Alexander Pfeifer mostly deals with Cell biology, Internal medicine, Endocrinology, Molecular biology and Transgene. A large part of his Cell biology studies is devoted to Focal adhesion. His work on Signal transduction expands to the thematically related Internal medicine.
His studies in Endocrinology integrate themes in fields like Phosphodiesterase 3 and Protein kinase A. His work deals with themes such as Cell culture, Integrin, Integrin binding and Gene, Transduction, which intersect with Molecular biology. His Transgene study combines topics in areas such as Embryonic stem cell, Western blot, Stem cell and Transgenesis.
The scientist’s investigation covers issues in Cell biology, Internal medicine, Endocrinology, Brown adipose tissue and Adipose tissue. His Cell biology research is multidisciplinary, relying on both Molecular biology, Embryonic stem cell and Nitric oxide. His research on Internal medicine also deals with topics like
His Endocrinology research incorporates themes from Receptor and Protein kinase A. His research investigates the link between Brown adipose tissue and topics such as microRNA that cross with problems in Epilepsy. His work carried out in the field of Adipose tissue brings together such families of science as Inflammation, Obesity and Bioinformatics.
His primary areas of investigation include Cell biology, Internal medicine, Brown adipose tissue, Endocrinology and Receptor. His Cell biology study incorporates themes from Embryonic stem cell and Downregulation and upregulation. The concepts of his Internal medicine study are interwoven with issues in Gastroenterology and Cardiology.
Alexander Pfeifer has researched Brown adipose tissue in several fields, including Adenosine, White adipose tissue, Lipolysis, Adipogenesis and In vivo. The White adipose tissue study combines topics in areas such as Thermogenesis and Metabolism. His work on Adipose tissue as part of general Endocrinology study is frequently connected to Dental alveolus, therefore bridging the gap between diverse disciplines of science and establishing a new relationship between them.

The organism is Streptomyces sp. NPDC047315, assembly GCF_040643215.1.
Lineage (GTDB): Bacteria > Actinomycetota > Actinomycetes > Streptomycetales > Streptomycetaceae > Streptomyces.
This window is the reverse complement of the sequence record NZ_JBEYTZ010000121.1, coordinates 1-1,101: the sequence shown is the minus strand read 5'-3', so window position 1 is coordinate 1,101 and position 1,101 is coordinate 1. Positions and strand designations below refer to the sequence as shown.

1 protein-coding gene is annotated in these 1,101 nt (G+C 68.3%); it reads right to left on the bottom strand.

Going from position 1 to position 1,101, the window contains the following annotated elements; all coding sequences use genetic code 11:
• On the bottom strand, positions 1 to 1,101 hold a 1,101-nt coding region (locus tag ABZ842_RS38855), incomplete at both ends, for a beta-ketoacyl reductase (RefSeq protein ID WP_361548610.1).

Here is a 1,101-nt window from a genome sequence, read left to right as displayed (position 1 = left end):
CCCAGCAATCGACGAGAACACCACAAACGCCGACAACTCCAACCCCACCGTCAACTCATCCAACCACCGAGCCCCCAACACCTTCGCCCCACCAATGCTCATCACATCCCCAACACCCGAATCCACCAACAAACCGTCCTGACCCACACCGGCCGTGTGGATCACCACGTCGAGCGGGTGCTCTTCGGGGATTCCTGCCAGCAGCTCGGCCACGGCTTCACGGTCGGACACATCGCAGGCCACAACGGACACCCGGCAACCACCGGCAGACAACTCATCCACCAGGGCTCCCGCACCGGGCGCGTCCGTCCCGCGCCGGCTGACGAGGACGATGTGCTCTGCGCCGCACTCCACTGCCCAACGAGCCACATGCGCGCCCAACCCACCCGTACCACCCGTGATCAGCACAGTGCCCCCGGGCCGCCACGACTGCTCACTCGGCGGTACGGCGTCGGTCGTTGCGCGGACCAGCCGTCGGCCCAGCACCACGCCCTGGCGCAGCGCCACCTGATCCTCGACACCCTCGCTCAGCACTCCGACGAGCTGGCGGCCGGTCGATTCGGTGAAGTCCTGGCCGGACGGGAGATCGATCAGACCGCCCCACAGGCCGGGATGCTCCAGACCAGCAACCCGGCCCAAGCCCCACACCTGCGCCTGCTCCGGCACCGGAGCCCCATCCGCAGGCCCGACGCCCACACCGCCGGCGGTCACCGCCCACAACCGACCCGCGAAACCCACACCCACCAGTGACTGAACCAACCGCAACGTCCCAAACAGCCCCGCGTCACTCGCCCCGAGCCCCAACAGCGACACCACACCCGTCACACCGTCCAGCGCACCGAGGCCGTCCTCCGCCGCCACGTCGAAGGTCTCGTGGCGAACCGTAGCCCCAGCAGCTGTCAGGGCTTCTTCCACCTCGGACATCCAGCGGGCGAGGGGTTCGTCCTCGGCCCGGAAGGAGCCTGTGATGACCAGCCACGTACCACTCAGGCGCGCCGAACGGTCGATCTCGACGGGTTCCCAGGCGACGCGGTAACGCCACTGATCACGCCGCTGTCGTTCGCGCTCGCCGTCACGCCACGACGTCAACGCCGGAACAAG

Alexander Pfeifer mainly investigates Internal medicine, Brown adipose tissue, Adipose tissue, White adipose tissue and Endocrinology. His Internal medicine research includes themes of Gastroenterology and In vivo. Alexander Pfeifer has included themes like Inflammation, Phenotype, Paracrine signalling and Endocrine system in his Adipose tissue study.
In his study, Cell biology is inextricably linked to FOXP3, which falls within the broad field of Inflammation. His White adipose tissue research integrates issues from Gene expression, Browning, microRNA, Adipogenesis and Energy homeostasis. His Endocrinology research is multidisciplinary, incorporating perspectives in Receptor and Perfusion.
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Neuronal fate determinants of adult olfactory bulb neurogenesis.
Michael A Hack;Armen Saghatelyan;Antoine de Chevigny;Alexander Pfeifer.
Nature Neuroscience (2005)
Transgenesis by lentiviral vectors: Lack of gene silencing in mammalian embryonic stem cells and preimplantation embryos
Alexander Pfeifer;Masahito Ikawa;Yelena Dayn;Inder M. Verma.
Proceedings of the National Academy of Sciences of the United States of America (2002)
Lack of an endothelial store-operated Ca2+ current impairs agonist-dependent vasorelaxation in TRP4-/- mice.
M Freichel;Suk Hyo Suh;A Pfeifer;U Schweig.
Nature Cell Biology (2001)
Defective smooth muscle regulation in cGMP kinase I‐deficient mice
Alexander Pfeifer;Peter Klatt;Steffen Massberg;Lars Ny.
The EMBO Journal (1998)
Cyld inhibits tumor cell proliferation by blocking Bcl-3-dependent NF-κB signaling
Ramin Massoumi;Katarzyna Chmielarska;Katharina Hennecke;Alexander Pfeifer.
Engraftment of connexin 43-expressing cells prevents post-infarct arrhythmia
Wilhelm Roell;Thorsten Lewalter;Philipp Sasse;Yvonne N. Tallini.
Intestinal secretory defects and dwarfism in mice lacking cGMP-dependent protein kinase II.
Alexander Pfeifer;Attila Aszódi;Ursula Seidler;Peter Ruth.
Gene Therapy: Promises and Problems
Alexander Pfeifer;Inder M. Verma.
Annual Review of Genomics and Human Genetics (2001)
Integrin-linked kinase (ILK) is required for polarizing the epiblast, cell adhesion, and controlling actin accumulation
Takao Sakai;Shaohua Li;Denitsa Docheva;Carsten Grashoff.
Genes & Development (2003)
Efficient transgenesis in farm animals by lentiviral vectors
Andreas Hofmann;Barbara Kessler;Sonja Ewerling;Myriam Weppert.
EMBO Reports (2003)
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